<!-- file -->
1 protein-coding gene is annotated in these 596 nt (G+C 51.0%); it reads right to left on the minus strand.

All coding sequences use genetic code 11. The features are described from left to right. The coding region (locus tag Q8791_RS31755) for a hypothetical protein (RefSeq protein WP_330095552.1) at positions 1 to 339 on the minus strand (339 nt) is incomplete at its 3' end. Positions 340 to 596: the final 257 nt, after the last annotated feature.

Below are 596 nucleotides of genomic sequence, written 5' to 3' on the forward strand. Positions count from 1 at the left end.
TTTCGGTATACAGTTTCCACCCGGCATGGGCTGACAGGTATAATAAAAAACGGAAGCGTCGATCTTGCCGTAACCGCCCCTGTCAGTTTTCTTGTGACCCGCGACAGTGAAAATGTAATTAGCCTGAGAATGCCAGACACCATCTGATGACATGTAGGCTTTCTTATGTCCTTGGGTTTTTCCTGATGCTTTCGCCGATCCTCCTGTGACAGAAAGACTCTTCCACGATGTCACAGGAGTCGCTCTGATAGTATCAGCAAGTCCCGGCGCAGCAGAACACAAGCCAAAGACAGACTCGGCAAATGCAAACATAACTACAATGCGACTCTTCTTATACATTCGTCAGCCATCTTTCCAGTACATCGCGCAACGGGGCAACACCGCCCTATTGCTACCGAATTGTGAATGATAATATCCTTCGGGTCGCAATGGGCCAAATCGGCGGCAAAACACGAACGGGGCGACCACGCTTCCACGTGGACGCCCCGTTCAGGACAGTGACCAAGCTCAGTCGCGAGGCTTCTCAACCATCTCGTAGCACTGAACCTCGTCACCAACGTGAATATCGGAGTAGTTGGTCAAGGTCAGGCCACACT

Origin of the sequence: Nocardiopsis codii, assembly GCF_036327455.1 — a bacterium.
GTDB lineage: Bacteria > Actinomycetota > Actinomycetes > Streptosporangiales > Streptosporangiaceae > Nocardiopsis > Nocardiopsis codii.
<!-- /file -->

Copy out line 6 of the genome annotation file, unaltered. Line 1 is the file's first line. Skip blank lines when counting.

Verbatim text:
GTDB lineage: Bacteria > Actinomycetota > Actinomycetes > Streptosporangiales > Streptosporangiaceae > Nocardiopsis > Nocardiopsis codii.